How To Make a Resurrection Garden

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It’s that time of year, folks. Lent is upon us once again! While this is certainly considered a somber season as us Christians prepare for the death, and ultimately the resurrection of our Lord, I’ve found it is also an abundant time of learning in Sunday school.

Compared to the season of advent which yields (at most) four classes to learn about and prepare for the birth of Jesus Christ, this year we will have five or six classes during Lent (including Palm Sunday, which is always a lot of fun!)

There are so many great crafts and activities to engage kids with during Lent. A great craft to begin the Lenten season with is a Resurrection Garden.

No doubt you’ve seen this idea on Pinterest in the last couple of years, and the good news is they appear to be increasing in popularity! I found this idea three years ago when I was teaching my first year of Sunday school. This was during a time when I was still adjusting to teaching kindergarten and was desperate to find activities to fill class time. I have kept this activity around ever since because it works so well with my lesson plans and the kids absolutely love it!

Now, while watching grass grow is exciting, planting grass seeds is inarguably more exciting for six year olds. Not only is planting the garden fun, it relates directly to our lesson for the first week of Lent: The Parable of the Sower.

Remember the story about the farmer, and while he’s planting some of his seeds fall on the road and are eaten by birds, some fall on rocks and dry up, and some fall on rich soil and grow big and strong. The lesson is that, just like seeds, we grow in God’s love. And Lent helps us to grow just like good soil, water, and sunlight helps seeds to grow into plants. This is our main lesson for Lent and it could not work more perfectly with the Resurrection garden.

So with that, let’s turn to the hands-on aspect of making a Resurrection garden of your very own!

Supplies:

Medium/Large terra cotta plant saucer

Small terra cotta pot

Potting soil

Pebbles (for the path to the tomb)

Flat stone

Fast growing grass seed or cat grass (we used a mix of both in ours)

Spray bottle (for watering)

For more detailed instructions I recommend checking out We Are That Family. However, if you’re interested in making a garden that will look nice immediately Catholic Icing has a great resurrection garden that uses moss instead of grass seed.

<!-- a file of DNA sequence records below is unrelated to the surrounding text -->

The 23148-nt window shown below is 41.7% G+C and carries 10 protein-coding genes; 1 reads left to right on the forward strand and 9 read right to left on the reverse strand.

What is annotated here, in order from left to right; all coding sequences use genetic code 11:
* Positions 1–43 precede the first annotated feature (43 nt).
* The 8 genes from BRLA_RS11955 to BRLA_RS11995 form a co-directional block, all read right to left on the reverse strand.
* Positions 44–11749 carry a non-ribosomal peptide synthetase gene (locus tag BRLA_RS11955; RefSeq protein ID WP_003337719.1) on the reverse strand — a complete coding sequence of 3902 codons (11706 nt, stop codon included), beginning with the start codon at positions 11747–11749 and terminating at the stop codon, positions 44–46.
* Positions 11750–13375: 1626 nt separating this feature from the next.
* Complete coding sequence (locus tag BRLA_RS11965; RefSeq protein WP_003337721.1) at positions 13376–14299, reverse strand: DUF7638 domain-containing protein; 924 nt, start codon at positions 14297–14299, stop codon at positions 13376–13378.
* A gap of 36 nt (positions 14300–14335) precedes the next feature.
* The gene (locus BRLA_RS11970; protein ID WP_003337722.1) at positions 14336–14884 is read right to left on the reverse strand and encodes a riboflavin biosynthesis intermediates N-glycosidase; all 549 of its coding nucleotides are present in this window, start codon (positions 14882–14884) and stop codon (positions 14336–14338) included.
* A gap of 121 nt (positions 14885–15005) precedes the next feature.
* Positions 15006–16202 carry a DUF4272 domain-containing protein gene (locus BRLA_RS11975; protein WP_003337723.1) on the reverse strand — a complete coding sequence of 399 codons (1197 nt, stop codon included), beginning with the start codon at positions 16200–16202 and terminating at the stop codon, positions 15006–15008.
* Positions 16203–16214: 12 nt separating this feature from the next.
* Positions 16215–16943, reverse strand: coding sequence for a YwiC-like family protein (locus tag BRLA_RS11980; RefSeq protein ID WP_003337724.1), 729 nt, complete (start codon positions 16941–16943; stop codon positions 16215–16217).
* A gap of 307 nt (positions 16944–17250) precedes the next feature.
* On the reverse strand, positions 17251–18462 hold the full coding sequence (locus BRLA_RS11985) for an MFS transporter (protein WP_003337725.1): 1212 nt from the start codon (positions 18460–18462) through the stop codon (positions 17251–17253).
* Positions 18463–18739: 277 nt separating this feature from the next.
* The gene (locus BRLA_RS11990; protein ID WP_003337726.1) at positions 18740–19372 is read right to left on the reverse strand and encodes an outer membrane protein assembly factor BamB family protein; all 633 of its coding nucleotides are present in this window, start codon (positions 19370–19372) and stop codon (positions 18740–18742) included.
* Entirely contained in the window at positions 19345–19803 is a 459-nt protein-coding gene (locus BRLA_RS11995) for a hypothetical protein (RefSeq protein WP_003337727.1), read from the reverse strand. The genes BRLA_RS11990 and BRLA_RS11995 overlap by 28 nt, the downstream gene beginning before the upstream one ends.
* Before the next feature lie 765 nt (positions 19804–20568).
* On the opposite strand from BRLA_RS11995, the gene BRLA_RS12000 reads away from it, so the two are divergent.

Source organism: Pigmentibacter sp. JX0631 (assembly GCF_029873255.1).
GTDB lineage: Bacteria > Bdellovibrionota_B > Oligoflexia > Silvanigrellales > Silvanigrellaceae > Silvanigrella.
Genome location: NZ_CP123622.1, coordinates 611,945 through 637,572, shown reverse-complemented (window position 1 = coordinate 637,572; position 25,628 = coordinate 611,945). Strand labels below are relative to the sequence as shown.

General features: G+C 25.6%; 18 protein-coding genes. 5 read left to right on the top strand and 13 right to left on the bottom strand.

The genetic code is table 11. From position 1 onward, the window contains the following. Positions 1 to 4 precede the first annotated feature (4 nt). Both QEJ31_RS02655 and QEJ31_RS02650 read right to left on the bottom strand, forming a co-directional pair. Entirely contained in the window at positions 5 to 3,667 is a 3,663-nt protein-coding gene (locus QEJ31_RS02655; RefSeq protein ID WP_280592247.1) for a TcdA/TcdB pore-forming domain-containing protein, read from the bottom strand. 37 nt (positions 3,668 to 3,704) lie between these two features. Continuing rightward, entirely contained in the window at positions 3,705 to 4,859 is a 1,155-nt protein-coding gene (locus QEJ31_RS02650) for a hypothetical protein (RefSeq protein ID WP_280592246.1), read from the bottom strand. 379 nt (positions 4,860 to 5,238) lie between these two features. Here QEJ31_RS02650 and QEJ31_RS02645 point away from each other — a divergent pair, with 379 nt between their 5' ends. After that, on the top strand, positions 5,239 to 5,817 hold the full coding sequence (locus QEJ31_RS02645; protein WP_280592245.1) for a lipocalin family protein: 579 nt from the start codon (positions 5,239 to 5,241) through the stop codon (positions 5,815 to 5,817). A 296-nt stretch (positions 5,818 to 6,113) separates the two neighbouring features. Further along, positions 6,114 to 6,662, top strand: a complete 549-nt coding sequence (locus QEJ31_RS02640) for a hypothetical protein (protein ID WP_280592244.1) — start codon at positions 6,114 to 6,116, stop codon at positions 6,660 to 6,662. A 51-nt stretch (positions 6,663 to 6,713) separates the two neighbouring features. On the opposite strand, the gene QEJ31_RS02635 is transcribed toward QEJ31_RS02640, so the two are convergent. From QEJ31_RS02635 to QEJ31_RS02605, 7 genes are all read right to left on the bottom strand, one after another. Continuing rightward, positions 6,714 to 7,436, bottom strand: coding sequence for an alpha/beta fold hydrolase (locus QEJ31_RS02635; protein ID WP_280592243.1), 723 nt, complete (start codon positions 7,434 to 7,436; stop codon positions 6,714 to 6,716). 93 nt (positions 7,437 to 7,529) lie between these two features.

As for making a resurrection garden in a catechism class setting, I have some specific recommendations. (I teach kindergarten, so I often try to make my crafts as simple and mess-free in the classroom as possible.)

I put most of the garden together ahead of time- as in I put in the tomb, dirt, and gravel path before going to class. The only thing left is to plant the seeds which, as I said before, is the main lesson of the day anyway.

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After assembling the class resurrection garden, all we need now are some seeds!

In class after reading the parable of the sower, my students and I head over to the resurrection garden where I have a small bag of grass seed, a small ziploc bag of potting soil (to sprinkle over the seeds), and a spray bottle filled with water.

The kids each take a handful of seeds and sprinkle them over the garden. We discuss whether the seeds will grow better in the dirt or on the rocks, just like in the story. Once we’ve sprinkled our grass seed, everyone takes a handful of dirt and sprinkles it on top as well. Then the kids take turns spraying water on the garden.

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Our resurrection garden is now ready to grow!

That sounds like it goes really smoothly, but if you’ve ever been around kindergartners you know that’s not how it goes at all. Dirt and seeds will be flying everywhere. By the time my students were done, I couldn’t even see the rock path anymore. But that’s part of the fun of it. (Besides, after class I can just take it home and dig the rock path out again…)

I also recommend taking the kids outside to look for twigs to make crosses out of, and making those in class as well!

My students have a lot of fun getting their hands dirty with this activity and I think it really helps reinforce the parable of the sower.

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After just one week, this is what our resurrection garden looks like! My students and I could not be more excited about how fast it’s growing!

I must admit, I was quite surprised to see how fast our resurrection garden has grown. After just one week it is already in full bloom! I’m glad I bought the fast-growing grass seed, it was clearly worth the investment. My students were thrilled to come back to class this Sunday to see their garden growing so well. Seeing their eyes light up with wonder when they saw all the grass reminded me once again of why I love teaching Sunday school. Kindergartners find joy in everything, even watching grass grow!

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Stay tuned for updates on our Sunday school resurrection garden!

 

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